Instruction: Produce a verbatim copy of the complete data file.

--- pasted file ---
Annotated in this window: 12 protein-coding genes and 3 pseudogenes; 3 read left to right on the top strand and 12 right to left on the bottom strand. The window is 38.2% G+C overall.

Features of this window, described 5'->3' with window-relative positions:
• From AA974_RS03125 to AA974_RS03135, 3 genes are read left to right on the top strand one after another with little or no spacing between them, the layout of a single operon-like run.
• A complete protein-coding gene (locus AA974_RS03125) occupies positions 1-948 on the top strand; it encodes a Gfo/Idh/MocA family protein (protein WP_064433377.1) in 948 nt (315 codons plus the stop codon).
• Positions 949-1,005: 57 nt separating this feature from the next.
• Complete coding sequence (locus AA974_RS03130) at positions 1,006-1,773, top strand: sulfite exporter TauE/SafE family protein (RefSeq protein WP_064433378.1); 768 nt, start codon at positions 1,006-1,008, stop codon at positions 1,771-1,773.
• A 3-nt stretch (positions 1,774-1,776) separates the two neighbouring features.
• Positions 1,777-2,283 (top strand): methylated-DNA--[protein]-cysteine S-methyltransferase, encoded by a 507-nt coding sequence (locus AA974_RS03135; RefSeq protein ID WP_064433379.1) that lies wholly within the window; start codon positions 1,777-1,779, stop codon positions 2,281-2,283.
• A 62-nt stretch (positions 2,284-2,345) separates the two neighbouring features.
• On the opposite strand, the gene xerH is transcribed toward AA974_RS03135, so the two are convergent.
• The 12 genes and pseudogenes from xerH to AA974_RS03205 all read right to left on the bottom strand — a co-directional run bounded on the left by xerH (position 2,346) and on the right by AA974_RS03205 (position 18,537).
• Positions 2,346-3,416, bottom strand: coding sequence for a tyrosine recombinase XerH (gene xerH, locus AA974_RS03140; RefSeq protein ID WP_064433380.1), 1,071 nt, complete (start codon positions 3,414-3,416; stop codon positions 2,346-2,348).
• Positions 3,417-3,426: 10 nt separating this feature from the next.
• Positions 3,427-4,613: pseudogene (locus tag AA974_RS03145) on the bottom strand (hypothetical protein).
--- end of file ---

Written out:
Annotated in this window: 12 protein-coding genes and 3 pseudogenes; 3 read left to right on the top strand and 12 right to left on the bottom strand. The window is 38.2% G+C overall.

Features of this window, described 5'->3' with window-relative positions:
• From AA974_RS03125 to AA974_RS03135, 3 genes are read left to right on the top strand one after another with little or no spacing between them, the layout of a single operon-like run.
• A complete protein-coding gene (locus AA974_RS03125) occupies positions 1-948 on the top strand; it encodes a Gfo/Idh/MocA family protein (protein WP_064433377.1) in 948 nt (315 codons plus the stop codon).
• Positions 949-1,005: 57 nt separating this feature from the next.
• Complete coding sequence (locus AA974_RS03130) at positions 1,006-1,773, top strand: sulfite exporter TauE/SafE family protein (RefSeq protein WP_064433378.1); 768 nt, start codon at positions 1,006-1,008, stop codon at positions 1,771-1,773.
• A 3-nt stretch (positions 1,774-1,776) separates the two neighbouring features.
• Positions 1,777-2,283 (top strand): methylated-DNA--[protein]-cysteine S-methyltransferase, encoded by a 507-nt coding sequence (locus AA974_RS03135; RefSeq protein ID WP_064433379.1) that lies wholly within the window; start codon positions 1,777-1,779, stop codon positions 2,281-2,283.
• A 62-nt stretch (positions 2,284-2,345) separates the two neighbouring features.
• On the opposite strand, the gene xerH is transcribed toward AA974_RS03135, so the two are convergent.
• The 12 genes and pseudogenes from xerH to AA974_RS03205 all read right to left on the bottom strand — a co-directional run bounded on the left by xerH (position 2,346) and on the right by AA974_RS03205 (position 18,537).
• Positions 2,346-3,416, bottom strand: coding sequence for a tyrosine recombinase XerH (gene xerH, locus AA974_RS03140; RefSeq protein ID WP_064433380.1), 1,071 nt, complete (start codon positions 3,414-3,416; stop codon positions 2,346-2,348).
• Positions 3,417-3,426: 10 nt separating this feature from the next.
• Positions 3,427-4,613: pseudogene (locus tag AA974_RS03145) on the bottom strand (hypothetical protein).